Guidelines for Scattering Ashes

Those who are left behind after the death of a family member or close friend must make many challenging choices. The location of the deceased person’s last resting place is one of these decisions. What to do with the ashes is a concern if the dead elected to be cremated. A family will frequently elect not to keep a loved one’s cremated remains. Instead, they might decide to scatter the deceased’s ashes. According to a poll conducted by the Cremation Association of North America, around 135,000 families choose to spread ashes annually, and this figure is only predicted to rise. Regarding the right course of action or the legality of doing this, your client can have a lot of doubts. The general recommendations listed below will help you help these families more effectively.

One of the largest myths about Scatter Ashes is that the cremains resemble the ash that falls off of wood in a fire in terms of weight and texture. This may cause some individuals to think that after scattering ashes, the remnants will be readily carried away by the wind. However, this is not the case, so it is crucial to inform them that cremated bones will have a consistency more akin to sand.

Additionally, it’s crucial that you let your client know that choosing how and where to scatter ashes is a significant and final decision. Your consumers should plan ahead and take their time to ensure that they won’t look back on their choice in the future. For instance, future commercial development or private ownership could limit access to the scattering site. The family moving to a different region of the country can even make access more challenging. Families may think about erecting a permanent memorial as well, where the surviving relatives can go to contemplate, if they do choose to scatter the deceased person’s ashes in a location that will be difficult to find or visit again.

The legality of dispersing ashes in particular locations is another problem. While all privately held property need authorization for dispersal, the majority of publicly owned land does not. When regulations are broken, usually only a warning is given, but in one instance, a guy raced onto the Eagles’ football field during halftime to disperse his mother’s ashes. This is typically only a sanction for extremely egregious legal violations, though.

Your clients will want to disperse their loved one’s Scatter Ashes in a special and meaningful fashion, and they are able to do so. There are numerous techniques available for sprinkling ashes, including:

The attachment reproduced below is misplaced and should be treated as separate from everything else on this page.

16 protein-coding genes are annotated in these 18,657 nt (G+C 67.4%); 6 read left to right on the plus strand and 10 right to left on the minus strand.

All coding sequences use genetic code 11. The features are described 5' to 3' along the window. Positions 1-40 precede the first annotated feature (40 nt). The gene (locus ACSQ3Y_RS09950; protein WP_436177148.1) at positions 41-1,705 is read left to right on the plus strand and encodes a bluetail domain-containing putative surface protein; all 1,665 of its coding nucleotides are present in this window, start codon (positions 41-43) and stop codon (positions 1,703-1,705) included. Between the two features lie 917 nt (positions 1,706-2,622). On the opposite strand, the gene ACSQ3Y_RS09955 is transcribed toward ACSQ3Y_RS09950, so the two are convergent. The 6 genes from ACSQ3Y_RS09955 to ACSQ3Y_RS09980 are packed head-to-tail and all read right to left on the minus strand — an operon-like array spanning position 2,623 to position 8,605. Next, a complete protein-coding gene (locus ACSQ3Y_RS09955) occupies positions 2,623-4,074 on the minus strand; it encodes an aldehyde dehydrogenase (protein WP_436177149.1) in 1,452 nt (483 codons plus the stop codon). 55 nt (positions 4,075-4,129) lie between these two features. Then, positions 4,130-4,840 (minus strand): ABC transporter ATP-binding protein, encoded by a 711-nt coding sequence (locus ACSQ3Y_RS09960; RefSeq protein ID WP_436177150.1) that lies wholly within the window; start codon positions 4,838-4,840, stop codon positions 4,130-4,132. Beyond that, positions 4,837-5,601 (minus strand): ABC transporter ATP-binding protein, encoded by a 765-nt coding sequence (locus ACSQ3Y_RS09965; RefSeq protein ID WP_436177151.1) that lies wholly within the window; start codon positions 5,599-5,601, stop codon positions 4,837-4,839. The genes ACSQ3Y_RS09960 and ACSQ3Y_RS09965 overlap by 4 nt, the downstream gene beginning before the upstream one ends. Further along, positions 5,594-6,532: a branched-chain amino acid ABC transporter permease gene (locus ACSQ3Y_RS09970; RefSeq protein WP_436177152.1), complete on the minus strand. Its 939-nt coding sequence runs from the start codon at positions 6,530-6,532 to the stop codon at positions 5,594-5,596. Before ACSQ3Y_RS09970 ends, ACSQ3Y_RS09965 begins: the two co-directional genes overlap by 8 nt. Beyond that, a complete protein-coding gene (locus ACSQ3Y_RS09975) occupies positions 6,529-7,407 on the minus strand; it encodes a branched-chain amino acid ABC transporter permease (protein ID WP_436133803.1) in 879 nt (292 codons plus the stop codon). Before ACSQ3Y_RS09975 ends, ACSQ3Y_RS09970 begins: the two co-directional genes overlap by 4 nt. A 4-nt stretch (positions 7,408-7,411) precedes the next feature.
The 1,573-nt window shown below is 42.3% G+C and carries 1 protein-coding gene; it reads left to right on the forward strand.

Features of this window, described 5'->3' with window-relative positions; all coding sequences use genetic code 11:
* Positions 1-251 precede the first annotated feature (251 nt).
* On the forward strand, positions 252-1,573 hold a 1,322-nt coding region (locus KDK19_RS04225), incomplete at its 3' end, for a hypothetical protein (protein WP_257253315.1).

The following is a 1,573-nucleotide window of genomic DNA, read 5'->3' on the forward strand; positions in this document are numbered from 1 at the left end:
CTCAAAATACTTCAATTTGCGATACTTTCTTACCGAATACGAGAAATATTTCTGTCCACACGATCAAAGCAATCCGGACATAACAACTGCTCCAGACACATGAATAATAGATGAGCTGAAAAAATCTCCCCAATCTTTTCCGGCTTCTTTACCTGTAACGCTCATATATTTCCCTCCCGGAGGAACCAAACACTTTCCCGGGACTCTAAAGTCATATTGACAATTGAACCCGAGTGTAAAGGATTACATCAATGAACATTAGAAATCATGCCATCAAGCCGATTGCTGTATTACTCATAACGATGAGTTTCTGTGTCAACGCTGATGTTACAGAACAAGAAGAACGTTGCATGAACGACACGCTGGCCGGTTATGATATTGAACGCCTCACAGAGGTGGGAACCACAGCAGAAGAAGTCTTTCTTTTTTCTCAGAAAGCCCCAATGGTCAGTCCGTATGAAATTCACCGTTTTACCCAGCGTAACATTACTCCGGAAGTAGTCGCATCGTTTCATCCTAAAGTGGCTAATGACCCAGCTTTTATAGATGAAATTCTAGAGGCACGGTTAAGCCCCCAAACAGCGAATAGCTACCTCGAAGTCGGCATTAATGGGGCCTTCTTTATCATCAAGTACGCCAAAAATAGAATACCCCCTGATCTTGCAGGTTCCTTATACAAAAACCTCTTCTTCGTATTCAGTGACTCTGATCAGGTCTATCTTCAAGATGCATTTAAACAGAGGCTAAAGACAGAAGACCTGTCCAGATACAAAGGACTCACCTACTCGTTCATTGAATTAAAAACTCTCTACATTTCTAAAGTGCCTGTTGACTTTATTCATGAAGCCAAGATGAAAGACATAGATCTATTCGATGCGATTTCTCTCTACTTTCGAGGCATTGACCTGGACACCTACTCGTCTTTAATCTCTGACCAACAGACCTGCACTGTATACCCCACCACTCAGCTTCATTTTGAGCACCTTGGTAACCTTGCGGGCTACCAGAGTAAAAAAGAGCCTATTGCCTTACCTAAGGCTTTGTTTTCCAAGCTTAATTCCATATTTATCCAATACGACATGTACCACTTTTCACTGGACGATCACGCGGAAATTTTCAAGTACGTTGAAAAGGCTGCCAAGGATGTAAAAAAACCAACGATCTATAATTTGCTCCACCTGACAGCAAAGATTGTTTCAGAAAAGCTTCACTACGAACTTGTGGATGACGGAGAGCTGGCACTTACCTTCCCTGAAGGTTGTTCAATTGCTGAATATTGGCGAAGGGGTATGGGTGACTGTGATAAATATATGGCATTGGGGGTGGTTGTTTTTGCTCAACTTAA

Casting:

This is the fundamental technique for scattering cremains into the wind. You can do this one-on-one or with a group, but make sure your client remembers to have the wind at his or her back to stay out of trouble. Additionally, while the majority of the ash will have the consistency of sand, a small amount will be more like fine powder and can be carried by the wind.

Raking:

This technique can be performed at home, but it is frequently employed in the scattering gardens that are now found in many cemeteries. The family and friends sweep the ashes into the ground after scattering them on the surface.

Trenching:

This is a brief interment of the remains. A trench is first dug, then ashes are placed there. After the ceremony, the ashes are then filled up with dirt once more. This can be done in a somewhat different way on the beach, when the ceremony is concluded by the incoming tide washing the cremains out to sea.

Ringing:

To accomplish this, the client would pour an ash ring around a predetermined object (often families choose to do this around a tree). Making the ring first, then having family members and close friends enter it to tell a remembrance of the deceased is another variant.

Shared Resting Place:

Many cemeteries permit the interment of cremated remains over the grave of the deceased person’s spouse.

Water: According to US law, those who are dispersing cremated remains into the water must be at least three miles offshore. The scattering should be done at the back of the boat when the boat is turned into the wind. The ashes could blow back in their direction or stick to the boat if people are not aware of the wind. There are also biodegradable urns that allow the ashes to simply be submerged in water and eventually spread out. Additionally, it could be a good idea for the family to note the scattering location’s navigational coordinates in case they want to visit it again in the future.

Leave a Comment